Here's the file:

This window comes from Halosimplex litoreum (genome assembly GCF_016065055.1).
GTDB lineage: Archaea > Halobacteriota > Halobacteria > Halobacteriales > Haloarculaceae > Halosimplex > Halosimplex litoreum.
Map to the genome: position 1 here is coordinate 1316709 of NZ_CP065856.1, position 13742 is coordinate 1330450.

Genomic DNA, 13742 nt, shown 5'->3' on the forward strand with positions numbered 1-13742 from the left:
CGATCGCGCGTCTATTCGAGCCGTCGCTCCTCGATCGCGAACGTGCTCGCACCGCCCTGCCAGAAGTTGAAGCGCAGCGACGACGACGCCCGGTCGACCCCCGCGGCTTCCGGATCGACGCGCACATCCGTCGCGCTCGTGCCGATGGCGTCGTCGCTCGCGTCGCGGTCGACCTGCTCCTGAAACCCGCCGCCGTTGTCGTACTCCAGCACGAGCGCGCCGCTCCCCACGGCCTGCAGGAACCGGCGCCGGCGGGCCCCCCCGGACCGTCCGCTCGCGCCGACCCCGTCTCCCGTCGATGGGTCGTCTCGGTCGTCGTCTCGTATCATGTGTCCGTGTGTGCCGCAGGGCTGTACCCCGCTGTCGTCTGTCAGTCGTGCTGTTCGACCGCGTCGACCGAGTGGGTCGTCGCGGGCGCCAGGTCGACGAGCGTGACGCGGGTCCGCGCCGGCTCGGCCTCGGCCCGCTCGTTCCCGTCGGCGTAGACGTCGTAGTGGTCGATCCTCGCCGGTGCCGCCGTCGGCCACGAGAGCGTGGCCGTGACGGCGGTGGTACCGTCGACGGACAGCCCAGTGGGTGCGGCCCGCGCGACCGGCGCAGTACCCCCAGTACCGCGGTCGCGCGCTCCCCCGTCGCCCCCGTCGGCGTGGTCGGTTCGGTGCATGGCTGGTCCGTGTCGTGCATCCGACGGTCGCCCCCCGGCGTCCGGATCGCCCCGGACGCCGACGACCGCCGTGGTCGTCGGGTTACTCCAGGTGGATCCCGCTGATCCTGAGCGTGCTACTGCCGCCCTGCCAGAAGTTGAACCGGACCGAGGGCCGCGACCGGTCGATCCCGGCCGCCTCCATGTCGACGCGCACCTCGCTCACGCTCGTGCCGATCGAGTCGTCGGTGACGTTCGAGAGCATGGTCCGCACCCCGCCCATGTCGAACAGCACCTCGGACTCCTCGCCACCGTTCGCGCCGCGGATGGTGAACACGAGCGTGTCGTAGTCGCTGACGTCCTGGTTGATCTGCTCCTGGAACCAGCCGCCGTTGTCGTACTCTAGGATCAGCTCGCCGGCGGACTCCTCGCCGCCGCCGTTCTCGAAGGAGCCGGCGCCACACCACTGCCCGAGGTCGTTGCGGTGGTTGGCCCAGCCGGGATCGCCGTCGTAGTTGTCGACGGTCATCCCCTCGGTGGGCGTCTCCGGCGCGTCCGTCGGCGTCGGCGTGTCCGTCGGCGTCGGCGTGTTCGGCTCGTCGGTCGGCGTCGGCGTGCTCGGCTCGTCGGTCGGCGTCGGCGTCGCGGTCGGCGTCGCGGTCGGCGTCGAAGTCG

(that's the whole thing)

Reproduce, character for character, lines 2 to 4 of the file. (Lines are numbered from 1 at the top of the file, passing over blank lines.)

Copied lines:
GTDB lineage: Archaea > Halobacteriota > Halobacteria > Halobacteriales > Haloarculaceae > Halosimplex > Halosimplex litoreum.
Map to the genome: position 1 here is coordinate 1316709 of NZ_CP065856.1, position 13742 is coordinate 1330450.

Genomic DNA, 13742 nt, shown 5'->3' on the forward strand with positions numbered 1-13742 from the left: